Posted by: Loren Coleman on July 24th, 2008
The extinct Atlas bear (Ursus crowtheri), above, continues to live on in dispute, even here on the pages of Cryptomundo. Today, round two in the battle between a German commentator and a French respondent.
Michel Raynal is one of the foremost cryptozoologists in Europe, the webmaster of Virtual Institute of Cryptozoology, the first French site devoted to cryptozoological research.
Raynal, pictured above, passes along some comments, below, in response to German comment maker Sordes’s claims on the Atlas bear published at Cryptomundo, which can be found more completely here:
“Around 1900 (or a bit later) bones of this animals were discovered in a cave associated with late roman artefacts”
Not around 1900: it was a discovery by Bourguignat (1867, 1870), but as no stratigraphic survey was made, the case was considered controversial.
“The Jardin de Plantes in Paris even housed a specimen which was a present from the emperor of Morocco.”
No, the specimen was sent to the Marseilles (not Paris) museum as mentioned by Loche (1867), but we have no remains of this animal (neither a skull nor a pelt), and no mention in the museum of Marseilles archives (which were burnt at one time).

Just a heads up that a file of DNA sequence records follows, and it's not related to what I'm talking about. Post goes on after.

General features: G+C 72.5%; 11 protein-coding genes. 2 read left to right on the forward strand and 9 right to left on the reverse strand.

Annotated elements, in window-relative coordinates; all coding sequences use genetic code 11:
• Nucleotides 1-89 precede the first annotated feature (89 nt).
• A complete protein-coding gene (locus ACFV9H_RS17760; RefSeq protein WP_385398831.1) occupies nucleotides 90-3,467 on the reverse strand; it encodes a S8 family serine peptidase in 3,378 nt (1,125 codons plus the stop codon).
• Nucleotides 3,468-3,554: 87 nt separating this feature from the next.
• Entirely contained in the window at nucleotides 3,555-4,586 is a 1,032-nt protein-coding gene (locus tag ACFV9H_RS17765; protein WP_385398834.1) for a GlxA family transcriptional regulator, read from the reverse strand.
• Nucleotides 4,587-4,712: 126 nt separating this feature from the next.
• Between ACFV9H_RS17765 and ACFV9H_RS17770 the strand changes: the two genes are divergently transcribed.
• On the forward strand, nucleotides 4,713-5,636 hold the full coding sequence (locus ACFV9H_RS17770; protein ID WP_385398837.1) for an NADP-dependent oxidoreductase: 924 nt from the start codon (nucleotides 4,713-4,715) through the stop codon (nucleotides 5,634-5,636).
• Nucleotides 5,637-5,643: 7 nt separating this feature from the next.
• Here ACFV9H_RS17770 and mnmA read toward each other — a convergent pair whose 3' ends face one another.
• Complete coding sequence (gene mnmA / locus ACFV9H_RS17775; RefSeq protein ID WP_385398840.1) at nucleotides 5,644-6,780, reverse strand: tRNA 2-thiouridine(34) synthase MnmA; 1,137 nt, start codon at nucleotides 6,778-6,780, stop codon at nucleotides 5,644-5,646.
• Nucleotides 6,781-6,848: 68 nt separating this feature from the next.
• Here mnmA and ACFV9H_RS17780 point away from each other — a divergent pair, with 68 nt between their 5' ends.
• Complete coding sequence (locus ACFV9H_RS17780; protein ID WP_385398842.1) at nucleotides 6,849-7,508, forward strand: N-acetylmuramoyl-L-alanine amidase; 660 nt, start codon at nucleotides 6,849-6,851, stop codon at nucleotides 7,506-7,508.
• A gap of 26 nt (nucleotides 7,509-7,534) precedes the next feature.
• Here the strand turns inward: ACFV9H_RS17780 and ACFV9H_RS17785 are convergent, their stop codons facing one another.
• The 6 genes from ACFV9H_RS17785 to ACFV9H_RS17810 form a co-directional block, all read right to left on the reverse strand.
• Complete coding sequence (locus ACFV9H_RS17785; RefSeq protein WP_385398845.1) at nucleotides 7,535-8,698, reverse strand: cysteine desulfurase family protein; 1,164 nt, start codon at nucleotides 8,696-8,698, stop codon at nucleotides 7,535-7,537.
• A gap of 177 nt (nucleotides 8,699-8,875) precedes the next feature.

“I have never heard before that the existence of the Atlas bear was ever in doubt. I made a lot of research about this animal for a chapter in my book about holocene megafauna-extinctions, and there was never any hint that there was criticisms about its existence”
I wonder what kind of research he made, as the existence of this bear was greatly disputed by such authorities as mammologist Angel Cabrera (1932) and even much more recently by Kazimierz Kowalski and Barbara Kowalska-Rzebik (1991), as stated on my own web pages, which provides the most documented analysis on the Atlas bear, including the data for the anecdotes above.
The referenced pages are in French, and can be found at Michel Raynal’s site, entitled “L’ours de l’Atlas a vraiment existé par Michel Raynal (dernière mise à jour : 08 octobre 2005)” and “L’ours de l’Atlas (dernière mise à jour : 09 août 1999).” Found at his Virtual Institute of Cryptozoology, and you will discover these French essays within his “Une discipline qui enregistre des succès (dernière mise à jour : 06 juillet 2003),” specifically here.